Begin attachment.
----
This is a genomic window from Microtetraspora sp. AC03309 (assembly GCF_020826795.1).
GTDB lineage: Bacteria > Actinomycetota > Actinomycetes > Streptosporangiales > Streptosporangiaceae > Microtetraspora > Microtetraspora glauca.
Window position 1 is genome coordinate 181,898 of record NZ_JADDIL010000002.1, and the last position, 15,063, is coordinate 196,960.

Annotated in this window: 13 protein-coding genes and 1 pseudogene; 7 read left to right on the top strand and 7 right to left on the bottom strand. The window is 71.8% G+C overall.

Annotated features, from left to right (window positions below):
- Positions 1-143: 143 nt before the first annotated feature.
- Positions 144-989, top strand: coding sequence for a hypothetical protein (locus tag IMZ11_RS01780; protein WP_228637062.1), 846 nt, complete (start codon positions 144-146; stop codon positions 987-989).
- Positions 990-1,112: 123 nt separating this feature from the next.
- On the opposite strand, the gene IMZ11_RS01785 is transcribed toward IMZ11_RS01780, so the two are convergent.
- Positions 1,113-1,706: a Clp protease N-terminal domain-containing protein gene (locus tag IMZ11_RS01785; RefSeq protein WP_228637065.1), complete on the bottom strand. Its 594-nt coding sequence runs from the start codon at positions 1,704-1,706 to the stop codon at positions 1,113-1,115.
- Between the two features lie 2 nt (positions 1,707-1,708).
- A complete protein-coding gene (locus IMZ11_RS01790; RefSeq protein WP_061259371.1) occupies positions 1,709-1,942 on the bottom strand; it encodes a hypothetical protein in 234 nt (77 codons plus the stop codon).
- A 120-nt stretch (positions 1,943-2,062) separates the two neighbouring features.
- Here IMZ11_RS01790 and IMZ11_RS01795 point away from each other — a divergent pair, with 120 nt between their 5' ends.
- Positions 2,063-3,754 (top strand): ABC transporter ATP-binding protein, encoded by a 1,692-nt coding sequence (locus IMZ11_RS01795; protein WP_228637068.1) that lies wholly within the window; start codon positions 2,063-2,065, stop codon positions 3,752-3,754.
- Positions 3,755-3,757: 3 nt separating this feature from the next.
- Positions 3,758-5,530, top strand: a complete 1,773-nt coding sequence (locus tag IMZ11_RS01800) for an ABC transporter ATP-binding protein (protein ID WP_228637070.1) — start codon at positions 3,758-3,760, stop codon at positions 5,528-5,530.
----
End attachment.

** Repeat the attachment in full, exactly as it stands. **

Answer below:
This is a genomic window from Microtetraspora sp. AC03309 (assembly GCF_020826795.1).
GTDB lineage: Bacteria > Actinomycetota > Actinomycetes > Streptosporangiales > Streptosporangiaceae > Microtetraspora > Microtetraspora glauca.
Window position 1 is genome coordinate 181,898 of record NZ_JADDIL010000002.1, and the last position, 15,063, is coordinate 196,960.

Annotated in this window: 13 protein-coding genes and 1 pseudogene; 7 read left to right on the top strand and 7 right to left on the bottom strand. The window is 71.8% G+C overall.

Annotated features, from left to right (window positions below):
- Positions 1-143: 143 nt before the first annotated feature.
- Positions 144-989, top strand: coding sequence for a hypothetical protein (locus tag IMZ11_RS01780; protein WP_228637062.1), 846 nt, complete (start codon positions 144-146; stop codon positions 987-989).
- Positions 990-1,112: 123 nt separating this feature from the next.
- On the opposite strand, the gene IMZ11_RS01785 is transcribed toward IMZ11_RS01780, so the two are convergent.
- Positions 1,113-1,706: a Clp protease N-terminal domain-containing protein gene (locus tag IMZ11_RS01785; RefSeq protein WP_228637065.1), complete on the bottom strand. Its 594-nt coding sequence runs from the start codon at positions 1,704-1,706 to the stop codon at positions 1,113-1,115.
- Between the two features lie 2 nt (positions 1,707-1,708).
- A complete protein-coding gene (locus IMZ11_RS01790; RefSeq protein WP_061259371.1) occupies positions 1,709-1,942 on the bottom strand; it encodes a hypothetical protein in 234 nt (77 codons plus the stop codon).
- A 120-nt stretch (positions 1,943-2,062) separates the two neighbouring features.
- Here IMZ11_RS01790 and IMZ11_RS01795 point away from each other — a divergent pair, with 120 nt between their 5' ends.
- Positions 2,063-3,754 (top strand): ABC transporter ATP-binding protein, encoded by a 1,692-nt coding sequence (locus IMZ11_RS01795; protein WP_228637068.1) that lies wholly within the window; start codon positions 2,063-2,065, stop codon positions 3,752-3,754.
- Positions 3,755-3,757: 3 nt separating this feature from the next.
- Positions 3,758-5,530, top strand: a complete 1,773-nt coding sequence (locus tag IMZ11_RS01800) for an ABC transporter ATP-binding protein (protein ID WP_228637070.1) — start codon at positions 3,758-3,760, stop codon at positions 5,528-5,530.